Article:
Wolfgang Schäuble and Michel Sapin make an unlikely pair. While the German finance minister was proud to announce his first debt-free budget in 45 years, his French counterpart had to admit failure on Wednesday, saying that France would not reduce its budget deficit to the European Union limit until 2017.
Nevertheless, Mr. Schäuble and Mr. Sapin are now joining forces. Their joint concept, which Handelsblatt has obtained, is titled: “A Strategy to Support Growth and Investment.” It is addressed to the E.U. finance ministers, who will attend a meeting in Milan starting Thursday. Germany and France are trying to create momentum for a European investment offensive.
Mr. Schäuble and Mr. Sapin believe it is long overdue. They write that in 2013, investment in the European Union was 15 percent lower than in 2007, before the global financial crisis began.
There is “an investment gap of 2 percent of economic output, or €200 billion ($258 billion)” in the euro zone, estimates Marcel Fratzscher, head of the German Institute for Economic Research. Mr. Schäuble and Mr. Sapin stress that private and public investment is “the foundation of growth” – and the key prerequisite to overcoming economic weakness.
The German government now accepts that it must provide answers to continued economic weakness in Europe.
Germany and France remain the motor behind European policy reform, but they differ in their views over how best to stimulate growth. German Chancellor Angela Merkel emphasizes structural reforms in labor markets, for example. French President François Hollande favors strengthening domestic demand. But Mr. Schäuble and Mr. Sapin are clearly trying to achieve a consensus between the two countries. In their first joint interview with Handelsblatt in July, the two men focused on the need to continue to curb spending in Europe.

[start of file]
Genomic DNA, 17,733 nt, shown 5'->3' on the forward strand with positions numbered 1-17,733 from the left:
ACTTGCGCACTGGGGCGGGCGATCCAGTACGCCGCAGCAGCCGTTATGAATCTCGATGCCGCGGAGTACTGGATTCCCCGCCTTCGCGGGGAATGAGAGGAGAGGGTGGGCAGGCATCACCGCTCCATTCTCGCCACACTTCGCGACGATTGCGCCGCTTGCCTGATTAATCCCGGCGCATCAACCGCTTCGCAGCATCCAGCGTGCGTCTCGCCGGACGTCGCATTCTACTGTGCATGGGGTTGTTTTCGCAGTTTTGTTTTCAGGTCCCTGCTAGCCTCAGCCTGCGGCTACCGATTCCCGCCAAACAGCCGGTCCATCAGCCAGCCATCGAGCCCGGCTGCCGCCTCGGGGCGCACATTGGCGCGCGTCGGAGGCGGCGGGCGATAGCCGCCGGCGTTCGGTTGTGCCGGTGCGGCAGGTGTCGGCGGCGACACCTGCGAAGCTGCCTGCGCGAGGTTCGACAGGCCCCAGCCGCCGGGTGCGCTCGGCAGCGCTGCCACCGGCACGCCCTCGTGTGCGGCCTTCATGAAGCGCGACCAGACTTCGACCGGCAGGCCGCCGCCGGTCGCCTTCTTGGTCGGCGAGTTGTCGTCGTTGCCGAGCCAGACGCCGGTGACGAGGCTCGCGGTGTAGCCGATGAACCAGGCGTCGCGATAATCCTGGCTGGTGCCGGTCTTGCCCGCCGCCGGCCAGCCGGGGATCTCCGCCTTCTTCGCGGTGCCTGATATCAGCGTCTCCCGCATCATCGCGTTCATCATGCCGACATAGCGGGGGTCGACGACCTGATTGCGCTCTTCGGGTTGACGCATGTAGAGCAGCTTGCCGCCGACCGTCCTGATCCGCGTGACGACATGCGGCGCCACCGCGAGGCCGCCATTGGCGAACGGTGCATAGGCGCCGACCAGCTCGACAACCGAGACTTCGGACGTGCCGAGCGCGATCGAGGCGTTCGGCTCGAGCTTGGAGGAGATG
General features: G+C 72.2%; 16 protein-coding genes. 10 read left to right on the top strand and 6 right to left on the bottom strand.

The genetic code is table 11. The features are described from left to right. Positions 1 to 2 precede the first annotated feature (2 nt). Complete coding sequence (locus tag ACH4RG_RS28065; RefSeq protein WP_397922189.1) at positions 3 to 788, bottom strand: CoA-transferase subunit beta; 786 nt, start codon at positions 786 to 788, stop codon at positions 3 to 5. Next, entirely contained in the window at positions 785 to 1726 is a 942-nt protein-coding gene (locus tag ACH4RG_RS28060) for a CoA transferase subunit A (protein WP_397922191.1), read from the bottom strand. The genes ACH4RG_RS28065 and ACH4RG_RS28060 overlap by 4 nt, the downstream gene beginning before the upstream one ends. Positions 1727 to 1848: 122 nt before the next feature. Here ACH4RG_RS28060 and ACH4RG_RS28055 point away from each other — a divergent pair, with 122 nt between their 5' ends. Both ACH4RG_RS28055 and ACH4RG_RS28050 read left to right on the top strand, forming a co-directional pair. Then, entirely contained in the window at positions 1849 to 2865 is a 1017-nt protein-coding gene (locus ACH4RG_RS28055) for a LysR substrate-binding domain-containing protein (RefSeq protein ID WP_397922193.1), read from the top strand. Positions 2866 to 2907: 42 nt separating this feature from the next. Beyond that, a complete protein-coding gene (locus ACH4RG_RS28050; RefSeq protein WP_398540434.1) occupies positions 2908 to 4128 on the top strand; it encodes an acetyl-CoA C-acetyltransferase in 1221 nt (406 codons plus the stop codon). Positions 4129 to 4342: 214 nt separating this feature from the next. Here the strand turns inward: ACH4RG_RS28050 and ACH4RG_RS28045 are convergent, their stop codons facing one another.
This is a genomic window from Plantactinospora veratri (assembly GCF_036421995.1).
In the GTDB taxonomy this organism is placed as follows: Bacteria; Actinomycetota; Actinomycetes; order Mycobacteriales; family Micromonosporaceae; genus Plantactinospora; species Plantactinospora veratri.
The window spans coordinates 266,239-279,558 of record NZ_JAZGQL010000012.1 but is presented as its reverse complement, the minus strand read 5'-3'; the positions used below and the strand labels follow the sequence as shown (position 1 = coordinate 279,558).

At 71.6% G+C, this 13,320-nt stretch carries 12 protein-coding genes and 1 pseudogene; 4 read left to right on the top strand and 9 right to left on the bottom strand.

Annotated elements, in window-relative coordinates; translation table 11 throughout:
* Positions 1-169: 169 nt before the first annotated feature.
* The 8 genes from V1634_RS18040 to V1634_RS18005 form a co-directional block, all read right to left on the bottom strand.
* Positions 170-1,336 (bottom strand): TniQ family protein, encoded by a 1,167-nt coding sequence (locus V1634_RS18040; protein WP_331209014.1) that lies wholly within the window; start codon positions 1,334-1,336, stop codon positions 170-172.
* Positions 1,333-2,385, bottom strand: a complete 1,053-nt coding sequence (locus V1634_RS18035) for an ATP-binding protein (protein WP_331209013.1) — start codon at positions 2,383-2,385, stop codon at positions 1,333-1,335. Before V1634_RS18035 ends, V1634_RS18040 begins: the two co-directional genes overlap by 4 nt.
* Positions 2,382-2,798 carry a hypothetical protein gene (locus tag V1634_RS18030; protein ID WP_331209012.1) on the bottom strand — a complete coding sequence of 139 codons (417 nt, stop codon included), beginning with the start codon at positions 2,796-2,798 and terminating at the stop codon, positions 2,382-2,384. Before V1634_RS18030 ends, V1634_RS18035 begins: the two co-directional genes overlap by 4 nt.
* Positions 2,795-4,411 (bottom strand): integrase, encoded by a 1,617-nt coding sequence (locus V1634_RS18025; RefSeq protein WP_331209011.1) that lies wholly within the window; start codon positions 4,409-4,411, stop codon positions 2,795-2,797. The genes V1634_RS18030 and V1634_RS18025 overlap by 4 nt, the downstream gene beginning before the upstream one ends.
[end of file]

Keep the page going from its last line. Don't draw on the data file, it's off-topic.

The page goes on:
This dictate still applies today. In their concept document, Mr. Schäuble and Mr. Sapin agree that government debt remains far too high in Europe. But at the same time they emphasize that “even in times of tight budgets,” governments must ensure that “an adequate infrastructure” exists. Their words are an indication that economizing should not be an end in itself, and that a rigorous policy of austerity can also be harmful. Mr. Schäuble and Mr. Sapin are also betting on the European Investment Bank, which they hope will increasingly fund growth-oriented projects.
But the concept document does not serve as preparation for an economic stimulus program worth billions, as the Poles recently proposed. However, the German government now accepts that it must provide answers to continued economic weakness in Europe.
The concept by Mr. Schäuble and Mr. Sapin offers the first of those answers.